Karolina Pavlova’s Double life

Developed by: Sibelan Forrester (sforres1@swarthmore.edu) Maintained by: David J. Birnbaum (djbpitt@gmail.com) [Creative Commons BY-NC-SA 3.0 Unported License] Last modified: 2014-05-03T21:14:26+0000

About this project


Karolina Pavlova (1807–93) is generally recognized as the best Russian woman poet of the nineteenth century, and one of the best nineteenth-century Russian writers in general. She was largely forgotten in the last decades of her life, after the political polarization of Russian discourse left little room for writers like Pavlova who were neither radical nor reactionary in their opinions. She died in emigration in Dresden. The Modernist poets of the Russian fin-de-siècle rediscovered her; she was warmly cited by poets such as Andrei Bely and Sofia Parnok, and the Symbolist maître Valery Briusov edited an edition of her collected works, with his introduction, in 1915. Since then, she has been generally recognized as what Russians call a second-rank writer: not second-class in talent, but also not one of the big names. A volume of her work, Полное собрание стихотворений [Complete collection of poems], appeared in the prestigious Soviet Библиотека поэта series in 1964.

For more information about Pavlova’s life and writing, see Barbara Heldt’s introduction to her translation of Pavlova’s Double life (cited in the bibliography below).

Pavlova’s Double life (Двойная жизнь), 1848, was warmly received by critics when it first appeared, and it is an extremely interesting work from the generic point of view: each prose chapter recalls the society tale, a genre that was equally practiced by men and women and that laid the foundations of great Russian novels like Mikhail Lermontov’s Hero of our time or Lev Tolstoy’s Anna Karenina. The subtitle Очерк [A sketch] helps make clear what Pavlova intended in the prose sections: a somewhat clinical presentation of the state of society in real life. But each prose chapter is followed by a poetic section that recounts the heroine’s dreams—until the dreams are cut off at the end of the last chapter. The final poetic section is spoken in the poet’s own voice.

To understand Pavlova’s project, it helps to read a tale by her near-contemporary, Evdokiia Rostopchina’s Rank and money, translated by Helena Goscilo. Rostopchina describes a love affair’s tragic ending when a young woman is not allowed to choose her own husband, but forced to marry a wealthy baron. Pavlova depicts a young woman who does choose her own husband—more or less—but whose future happiness is clearly doomed, because she was educated in a way that left her incapable of making a wise choice. (Along the same lines, it is interesting to follow Double life by reading Nadezhda Khvoshchinskaia’s novel The boarding-school girl, in which a girl with a rather defective upbringing makes a different set of choices about how she will live her grown-up life.)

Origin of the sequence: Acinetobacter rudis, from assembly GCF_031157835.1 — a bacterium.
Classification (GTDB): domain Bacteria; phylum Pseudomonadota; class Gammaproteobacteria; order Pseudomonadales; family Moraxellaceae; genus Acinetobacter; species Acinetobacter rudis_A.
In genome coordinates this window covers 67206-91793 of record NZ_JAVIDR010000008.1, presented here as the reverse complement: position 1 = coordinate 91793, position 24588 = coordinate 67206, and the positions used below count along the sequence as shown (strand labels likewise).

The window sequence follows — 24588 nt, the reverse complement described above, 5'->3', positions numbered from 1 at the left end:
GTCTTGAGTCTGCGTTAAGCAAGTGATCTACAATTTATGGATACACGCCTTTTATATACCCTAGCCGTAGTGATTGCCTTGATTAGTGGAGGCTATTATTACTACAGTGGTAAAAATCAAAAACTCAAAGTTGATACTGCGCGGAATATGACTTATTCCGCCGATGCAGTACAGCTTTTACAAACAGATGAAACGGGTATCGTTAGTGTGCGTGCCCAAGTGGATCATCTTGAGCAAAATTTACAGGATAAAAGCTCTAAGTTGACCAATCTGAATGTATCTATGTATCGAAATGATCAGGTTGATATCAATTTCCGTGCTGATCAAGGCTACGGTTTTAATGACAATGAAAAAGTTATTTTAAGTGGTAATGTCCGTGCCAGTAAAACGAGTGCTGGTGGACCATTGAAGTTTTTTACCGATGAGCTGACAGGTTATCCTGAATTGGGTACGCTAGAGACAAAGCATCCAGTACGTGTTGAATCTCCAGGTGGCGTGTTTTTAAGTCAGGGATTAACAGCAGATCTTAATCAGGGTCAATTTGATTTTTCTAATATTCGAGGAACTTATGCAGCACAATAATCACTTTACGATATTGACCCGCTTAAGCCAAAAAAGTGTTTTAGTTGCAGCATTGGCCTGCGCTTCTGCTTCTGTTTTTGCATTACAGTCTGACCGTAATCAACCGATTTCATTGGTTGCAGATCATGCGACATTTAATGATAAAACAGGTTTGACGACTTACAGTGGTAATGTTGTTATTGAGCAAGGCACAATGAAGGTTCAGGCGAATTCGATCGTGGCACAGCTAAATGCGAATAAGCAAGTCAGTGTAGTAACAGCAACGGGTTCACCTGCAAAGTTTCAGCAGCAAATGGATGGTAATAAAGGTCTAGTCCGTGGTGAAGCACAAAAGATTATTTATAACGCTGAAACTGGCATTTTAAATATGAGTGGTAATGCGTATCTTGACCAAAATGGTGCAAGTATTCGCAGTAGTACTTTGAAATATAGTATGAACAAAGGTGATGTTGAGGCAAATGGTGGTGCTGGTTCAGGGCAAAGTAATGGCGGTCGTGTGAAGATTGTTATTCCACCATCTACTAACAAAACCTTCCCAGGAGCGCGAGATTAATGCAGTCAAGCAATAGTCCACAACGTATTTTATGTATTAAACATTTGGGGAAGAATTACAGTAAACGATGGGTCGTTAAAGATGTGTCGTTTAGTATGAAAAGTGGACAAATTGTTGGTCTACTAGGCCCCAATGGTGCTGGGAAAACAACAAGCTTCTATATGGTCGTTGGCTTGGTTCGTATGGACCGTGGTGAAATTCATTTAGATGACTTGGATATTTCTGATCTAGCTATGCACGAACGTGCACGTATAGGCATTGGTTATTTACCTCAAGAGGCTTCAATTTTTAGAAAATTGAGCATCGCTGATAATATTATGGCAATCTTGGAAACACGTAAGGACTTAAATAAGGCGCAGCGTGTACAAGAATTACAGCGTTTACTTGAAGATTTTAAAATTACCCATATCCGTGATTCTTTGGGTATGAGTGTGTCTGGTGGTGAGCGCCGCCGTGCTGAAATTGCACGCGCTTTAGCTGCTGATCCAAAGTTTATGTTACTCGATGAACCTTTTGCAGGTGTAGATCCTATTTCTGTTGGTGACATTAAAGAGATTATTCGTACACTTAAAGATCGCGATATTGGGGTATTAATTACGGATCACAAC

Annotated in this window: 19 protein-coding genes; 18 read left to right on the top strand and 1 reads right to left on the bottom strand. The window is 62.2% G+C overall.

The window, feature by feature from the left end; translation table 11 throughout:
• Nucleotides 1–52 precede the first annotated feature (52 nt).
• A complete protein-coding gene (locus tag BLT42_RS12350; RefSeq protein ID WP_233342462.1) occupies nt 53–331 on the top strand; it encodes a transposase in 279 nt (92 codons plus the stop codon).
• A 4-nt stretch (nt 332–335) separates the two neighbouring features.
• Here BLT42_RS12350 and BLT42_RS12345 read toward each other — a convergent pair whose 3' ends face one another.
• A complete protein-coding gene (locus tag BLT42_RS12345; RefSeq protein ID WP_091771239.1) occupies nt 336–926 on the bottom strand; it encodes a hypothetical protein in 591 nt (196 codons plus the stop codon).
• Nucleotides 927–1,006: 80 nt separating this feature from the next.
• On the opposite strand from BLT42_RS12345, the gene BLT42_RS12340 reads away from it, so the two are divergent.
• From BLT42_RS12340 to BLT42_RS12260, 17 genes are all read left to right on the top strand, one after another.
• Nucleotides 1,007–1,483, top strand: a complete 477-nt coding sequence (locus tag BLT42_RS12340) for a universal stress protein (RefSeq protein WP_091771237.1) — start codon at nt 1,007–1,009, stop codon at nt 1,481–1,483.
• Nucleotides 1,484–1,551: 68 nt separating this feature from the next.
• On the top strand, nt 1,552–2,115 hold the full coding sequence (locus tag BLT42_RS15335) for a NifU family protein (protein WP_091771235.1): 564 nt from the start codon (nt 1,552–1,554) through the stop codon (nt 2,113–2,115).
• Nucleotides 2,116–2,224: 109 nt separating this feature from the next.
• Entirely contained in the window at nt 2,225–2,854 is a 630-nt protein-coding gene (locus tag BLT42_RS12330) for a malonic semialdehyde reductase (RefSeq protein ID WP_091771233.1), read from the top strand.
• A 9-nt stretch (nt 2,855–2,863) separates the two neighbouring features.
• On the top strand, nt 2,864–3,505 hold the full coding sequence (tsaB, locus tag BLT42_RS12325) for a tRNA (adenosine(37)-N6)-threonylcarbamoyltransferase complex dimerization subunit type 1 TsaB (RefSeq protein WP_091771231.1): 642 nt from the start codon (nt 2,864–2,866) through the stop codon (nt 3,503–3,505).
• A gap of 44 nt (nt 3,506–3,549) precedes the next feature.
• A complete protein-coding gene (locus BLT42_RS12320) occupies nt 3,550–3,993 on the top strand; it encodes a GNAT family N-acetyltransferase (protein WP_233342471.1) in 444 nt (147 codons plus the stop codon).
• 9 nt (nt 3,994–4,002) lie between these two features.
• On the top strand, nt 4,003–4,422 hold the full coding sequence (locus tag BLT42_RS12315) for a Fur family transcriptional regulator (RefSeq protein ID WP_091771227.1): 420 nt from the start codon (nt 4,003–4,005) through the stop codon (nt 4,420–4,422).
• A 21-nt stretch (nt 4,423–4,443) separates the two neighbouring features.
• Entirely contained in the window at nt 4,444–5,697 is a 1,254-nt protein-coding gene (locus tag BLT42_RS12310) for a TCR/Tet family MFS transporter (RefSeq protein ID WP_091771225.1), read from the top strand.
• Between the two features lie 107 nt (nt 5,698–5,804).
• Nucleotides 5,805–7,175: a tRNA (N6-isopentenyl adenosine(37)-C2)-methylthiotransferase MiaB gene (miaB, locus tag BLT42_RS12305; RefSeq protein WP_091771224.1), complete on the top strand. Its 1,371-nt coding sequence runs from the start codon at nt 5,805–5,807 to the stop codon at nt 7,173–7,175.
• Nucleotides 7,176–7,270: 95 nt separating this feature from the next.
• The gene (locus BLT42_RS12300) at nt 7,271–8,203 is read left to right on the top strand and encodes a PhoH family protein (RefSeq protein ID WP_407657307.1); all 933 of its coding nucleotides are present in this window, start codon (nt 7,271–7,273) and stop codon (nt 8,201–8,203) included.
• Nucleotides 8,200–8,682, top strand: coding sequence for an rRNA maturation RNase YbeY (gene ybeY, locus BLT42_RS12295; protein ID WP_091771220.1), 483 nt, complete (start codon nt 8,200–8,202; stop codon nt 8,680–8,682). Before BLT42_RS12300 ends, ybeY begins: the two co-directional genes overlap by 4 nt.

A double life dates from the era before Russian novels became enormously long (in part because of the use of literature to discuss burning issues of the day, and in part because serialization in journals and modes of payment tended to encourage longer works), so the questions we ask in this project could realistically have been answered using index cards. The work’s relative brevity lets it work well as a test case for questions that might be impossible to answer using traditional methods, and any other text marked up in the same way can be interestingly compared to A double life

The initial question was: who speaks to whom in the text, and how much? The text was marked up in XML, with the following criteria:

  1. person: identifier=name; sex=m, f, or mixed (for a group); type=character, famous, indeterminate or mythological (e.g., Psyche); nationality=English, French, German, Greek, Italian, Russian or Spanish; age=old, young, mixed, or unknown.

    The person markup was used on both the names of persons and on words associated with the person: pronouns (distinguished as nominative or in oblique cases, since one suggests action and the other passivity) and common nouns (e.g., daughter).

  2. speech: addressee and speaker were marked up. Persons occurring within speech spans can thus be tracked as being spoken about, and the number of speeches or amount of speech addressed to certain characters can be tracked.

So far this site explores:

  1. how often various characters occur, and in which chapters
  2. how often various characters speak, period
  3. how often various characters speak and are spoken of

We also plan to explore:

  1. how often various characters speak to one another: where are the discursive links among the characters in the work
  2. which characters appear more in oblique cases and which more in the nominative


Huge thanks to David J. Birnbaum and Eric Gratta for their help with developing this page! Discussing what I wanted to do has also helped me figure out other ideas for working with the text.

Sibelan Forrester, March 17, 2013.